to every detail with professional excellence leaving the bride, groom and their guests free to enjoy all festivities.  Happy Hour at Bar Du Central (http://www.barducentralparis.com) was arranged prior to the rehearsal dinner which took place at Restaurant 58 in the Eiffel Tower (http://www.restaurants-toureiffel.com/restaurant-58-tour-eiffel-paris). All  went smoothly throughout the evening  of the rehearsal celebration. The wedding party and many guests stayed at Best Western Trianon Rive Gauche (http://www.hoteltrianonrivegauche.com). The hotel staff took extra care to accommodate guests and support the wedding party on the day of the wedding. 

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Chris and MacKenzie Kohler’s wedding 12/30/2015, the American Church in Paris

The wedding ceremony took place at the American Church of Paris (http://acparis.org) which although a large sanctuary, still felt intimate for a small wedding. The Church was already decorated for Christmas, so not many additional decorations were necessary.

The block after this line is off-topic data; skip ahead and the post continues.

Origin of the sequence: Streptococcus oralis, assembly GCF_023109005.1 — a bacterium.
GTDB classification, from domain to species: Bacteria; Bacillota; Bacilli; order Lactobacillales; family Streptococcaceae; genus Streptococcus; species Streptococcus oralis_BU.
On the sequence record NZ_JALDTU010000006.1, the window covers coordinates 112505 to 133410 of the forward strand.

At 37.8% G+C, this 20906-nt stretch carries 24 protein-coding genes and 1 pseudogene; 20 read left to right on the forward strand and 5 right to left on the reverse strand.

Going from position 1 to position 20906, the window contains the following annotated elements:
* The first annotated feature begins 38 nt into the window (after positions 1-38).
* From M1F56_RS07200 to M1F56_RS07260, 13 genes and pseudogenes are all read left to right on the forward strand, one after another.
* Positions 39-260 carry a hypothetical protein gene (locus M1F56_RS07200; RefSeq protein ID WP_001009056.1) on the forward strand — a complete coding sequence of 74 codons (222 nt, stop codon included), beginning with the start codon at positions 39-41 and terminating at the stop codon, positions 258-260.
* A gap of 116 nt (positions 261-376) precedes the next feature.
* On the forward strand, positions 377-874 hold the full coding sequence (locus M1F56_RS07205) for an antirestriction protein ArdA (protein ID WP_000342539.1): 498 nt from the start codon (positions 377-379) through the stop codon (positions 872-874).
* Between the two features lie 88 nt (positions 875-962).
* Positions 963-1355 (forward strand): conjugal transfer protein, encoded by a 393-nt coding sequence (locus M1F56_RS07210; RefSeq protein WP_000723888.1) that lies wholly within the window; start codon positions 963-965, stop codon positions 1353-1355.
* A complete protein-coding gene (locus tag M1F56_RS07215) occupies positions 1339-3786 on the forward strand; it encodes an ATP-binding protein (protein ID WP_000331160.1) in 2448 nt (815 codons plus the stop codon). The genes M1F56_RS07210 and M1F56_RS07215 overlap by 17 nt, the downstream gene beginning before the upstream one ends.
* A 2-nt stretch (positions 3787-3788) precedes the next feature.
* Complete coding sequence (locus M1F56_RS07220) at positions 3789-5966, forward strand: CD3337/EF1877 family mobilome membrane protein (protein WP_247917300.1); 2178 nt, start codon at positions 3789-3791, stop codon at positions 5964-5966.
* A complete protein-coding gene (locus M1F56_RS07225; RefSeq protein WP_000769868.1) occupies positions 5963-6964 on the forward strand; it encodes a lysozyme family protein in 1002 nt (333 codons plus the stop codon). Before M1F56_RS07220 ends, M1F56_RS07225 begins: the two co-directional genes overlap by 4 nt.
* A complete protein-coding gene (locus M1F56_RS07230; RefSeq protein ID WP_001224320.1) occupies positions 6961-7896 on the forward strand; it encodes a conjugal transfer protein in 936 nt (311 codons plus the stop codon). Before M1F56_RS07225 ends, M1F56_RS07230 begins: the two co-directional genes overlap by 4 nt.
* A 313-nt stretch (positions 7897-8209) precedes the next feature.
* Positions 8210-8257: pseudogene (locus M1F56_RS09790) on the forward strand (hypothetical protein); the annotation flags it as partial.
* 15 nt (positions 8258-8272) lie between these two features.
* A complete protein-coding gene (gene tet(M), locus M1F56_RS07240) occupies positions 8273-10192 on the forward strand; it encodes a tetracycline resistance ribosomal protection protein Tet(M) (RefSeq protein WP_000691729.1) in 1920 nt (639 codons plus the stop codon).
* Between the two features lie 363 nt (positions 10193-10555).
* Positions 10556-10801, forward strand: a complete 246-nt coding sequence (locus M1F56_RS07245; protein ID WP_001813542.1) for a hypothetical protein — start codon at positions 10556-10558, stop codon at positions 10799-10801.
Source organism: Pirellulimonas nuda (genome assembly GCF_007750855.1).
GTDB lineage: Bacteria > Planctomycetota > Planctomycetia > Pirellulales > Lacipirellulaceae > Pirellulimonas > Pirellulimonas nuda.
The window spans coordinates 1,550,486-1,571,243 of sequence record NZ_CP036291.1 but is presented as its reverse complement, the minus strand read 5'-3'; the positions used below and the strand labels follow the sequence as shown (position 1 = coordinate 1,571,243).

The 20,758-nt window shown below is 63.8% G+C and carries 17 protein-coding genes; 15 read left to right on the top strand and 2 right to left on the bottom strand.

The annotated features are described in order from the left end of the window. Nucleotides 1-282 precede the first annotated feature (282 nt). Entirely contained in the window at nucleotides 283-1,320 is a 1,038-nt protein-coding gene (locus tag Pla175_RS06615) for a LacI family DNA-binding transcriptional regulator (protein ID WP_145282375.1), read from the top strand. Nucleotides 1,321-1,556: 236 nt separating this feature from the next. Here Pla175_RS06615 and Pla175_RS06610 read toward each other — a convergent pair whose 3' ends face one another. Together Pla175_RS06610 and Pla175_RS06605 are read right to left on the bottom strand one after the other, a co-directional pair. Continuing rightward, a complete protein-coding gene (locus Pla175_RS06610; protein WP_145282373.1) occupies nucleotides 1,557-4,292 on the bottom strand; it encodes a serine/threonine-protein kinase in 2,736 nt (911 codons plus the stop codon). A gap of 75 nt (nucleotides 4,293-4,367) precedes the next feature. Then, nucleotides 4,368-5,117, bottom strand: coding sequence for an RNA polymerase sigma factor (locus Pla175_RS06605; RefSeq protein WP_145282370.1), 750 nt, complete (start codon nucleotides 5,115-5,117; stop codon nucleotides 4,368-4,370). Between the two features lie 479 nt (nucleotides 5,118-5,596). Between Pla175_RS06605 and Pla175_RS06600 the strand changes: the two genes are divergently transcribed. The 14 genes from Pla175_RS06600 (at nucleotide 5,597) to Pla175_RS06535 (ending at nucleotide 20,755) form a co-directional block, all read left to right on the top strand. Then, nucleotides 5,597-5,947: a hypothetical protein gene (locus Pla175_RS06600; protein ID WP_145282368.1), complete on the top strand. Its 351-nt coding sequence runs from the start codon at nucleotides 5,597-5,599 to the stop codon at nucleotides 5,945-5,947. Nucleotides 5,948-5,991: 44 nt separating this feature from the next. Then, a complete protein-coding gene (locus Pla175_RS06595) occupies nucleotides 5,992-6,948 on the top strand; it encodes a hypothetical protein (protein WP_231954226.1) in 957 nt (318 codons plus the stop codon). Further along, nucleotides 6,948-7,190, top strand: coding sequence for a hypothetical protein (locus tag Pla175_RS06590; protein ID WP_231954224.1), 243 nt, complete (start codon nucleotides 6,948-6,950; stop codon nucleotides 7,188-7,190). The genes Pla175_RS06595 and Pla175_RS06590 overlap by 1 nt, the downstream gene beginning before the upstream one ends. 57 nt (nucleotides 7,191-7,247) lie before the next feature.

The reception venue was a small yacht with Yachts de Paris (http://www.yachtsdeparis.fr) which toured the River Siene through Paris on a beautiful December night . . . seeing Paris at night in this fashion was truly spectacular. The reception began with a lovely Apéritif, followed by a fabulous dinner, toasts to the honored newlyweds, cake cutting (along with celebratory flames), a bottle of Starka with special meaning (http://cr.middlebury.edu/bulgakov/public_html/starka.html), dancing and many special moments to be cherished for a lifetime. It’s a love story!

 

Suggestions for a the “Mom of the Bride”

  1. Be willing to feel the full range of emotions regarding your daughter’s engagement and wedding.
  2. Do go down memory lane, reliving all the magical moments of raising your amazing daughter.